What is POP3/SMTP? Or POP accounts?

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What is POP3/SMTP? Or POP accounts?

Postby Teo » Fri May 07, 2010 2:48 pm

POP3 is the protocol, or "language", that's used to download your email from your provider to your mail program. SMTP is the protocol used to send mail.
But why "POP"? or 3? And what are you supposed to enter when you're asked to configure your "POP3" or "SMTP" account in your email client?

"POP" is an acronym for "Post Office Protocol". A communications "protocol" is just the language used between your email program, a POP client, and your ISP's mail - or POP - server.
"3" is even more boring. This is version 3 of the POP protocol. It underwent a few revisions before it became what it is today.
To configure a POP account you need three pieces of information:
• The name of your mail server that holds your email. Typically it's something like "mail.example.com".
• The name/username of the account you were assigned. This may or may not be your email name, or something like it, or something completely unrelated.
• The password to your account.
That's it. With that properly configured, you can download the email that your server has been collecting on your behalf.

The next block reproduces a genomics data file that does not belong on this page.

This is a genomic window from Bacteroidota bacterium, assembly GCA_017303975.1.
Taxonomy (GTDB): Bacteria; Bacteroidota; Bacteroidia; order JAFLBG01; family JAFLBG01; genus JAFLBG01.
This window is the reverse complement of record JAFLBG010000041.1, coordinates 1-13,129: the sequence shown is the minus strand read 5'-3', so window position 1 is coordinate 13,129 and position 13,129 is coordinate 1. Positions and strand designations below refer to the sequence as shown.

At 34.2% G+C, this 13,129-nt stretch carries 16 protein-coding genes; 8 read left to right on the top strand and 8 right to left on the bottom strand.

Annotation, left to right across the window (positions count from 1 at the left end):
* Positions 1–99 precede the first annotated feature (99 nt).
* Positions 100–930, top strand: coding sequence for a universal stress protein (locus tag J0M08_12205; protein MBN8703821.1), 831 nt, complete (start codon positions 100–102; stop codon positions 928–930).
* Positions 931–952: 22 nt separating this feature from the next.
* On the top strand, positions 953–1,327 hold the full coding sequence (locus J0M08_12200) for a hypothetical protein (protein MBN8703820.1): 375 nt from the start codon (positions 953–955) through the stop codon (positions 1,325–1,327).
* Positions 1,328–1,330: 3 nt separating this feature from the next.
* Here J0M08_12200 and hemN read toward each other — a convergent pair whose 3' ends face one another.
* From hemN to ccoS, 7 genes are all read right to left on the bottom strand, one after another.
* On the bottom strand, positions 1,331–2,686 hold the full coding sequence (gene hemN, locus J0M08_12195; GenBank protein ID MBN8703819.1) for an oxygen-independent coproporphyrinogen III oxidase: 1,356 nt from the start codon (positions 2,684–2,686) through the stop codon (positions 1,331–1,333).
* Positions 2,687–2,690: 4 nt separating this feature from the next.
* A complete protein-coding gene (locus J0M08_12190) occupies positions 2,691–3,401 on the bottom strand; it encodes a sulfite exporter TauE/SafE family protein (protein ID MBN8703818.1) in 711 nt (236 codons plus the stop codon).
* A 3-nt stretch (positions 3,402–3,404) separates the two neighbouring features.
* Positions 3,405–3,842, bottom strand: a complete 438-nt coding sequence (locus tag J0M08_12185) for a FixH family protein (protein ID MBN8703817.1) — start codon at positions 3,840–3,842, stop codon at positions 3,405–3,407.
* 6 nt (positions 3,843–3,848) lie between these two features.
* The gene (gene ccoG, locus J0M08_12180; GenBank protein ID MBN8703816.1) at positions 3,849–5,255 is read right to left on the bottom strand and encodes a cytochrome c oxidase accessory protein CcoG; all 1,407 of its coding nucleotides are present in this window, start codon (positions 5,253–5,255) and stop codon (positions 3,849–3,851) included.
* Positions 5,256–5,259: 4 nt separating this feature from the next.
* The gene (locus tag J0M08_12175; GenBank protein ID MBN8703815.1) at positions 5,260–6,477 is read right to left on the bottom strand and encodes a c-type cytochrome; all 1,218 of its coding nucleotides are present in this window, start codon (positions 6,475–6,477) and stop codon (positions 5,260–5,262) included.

Sending mail uses a different protocol, SMTP, which stands for Simple Mail Transfer Protocol. Another language used between your email program, an SMTP client, and the SMTP server to which you will send your email.
Usually your SMTP server will be the same as your POP3 server, though that's not always the case. If so, it doesn't really imply that the two are related, just that the same machine is acting as a server for both protocols.
Like POP3, the SMTP server may require you to log in first; often with the same account information that the POP3 server used. (If it doesn’t require you to authenticate somehow, it's called an "open relay" and may be a major contributor to internet spam.)
So to configure your outgoing mail, you'll specify the name of the outgoing server, and possibly the login information it will use.
And finally, note that all of this really applies only to email programs that you run on your own computer, like Outlook, Eudora and others.
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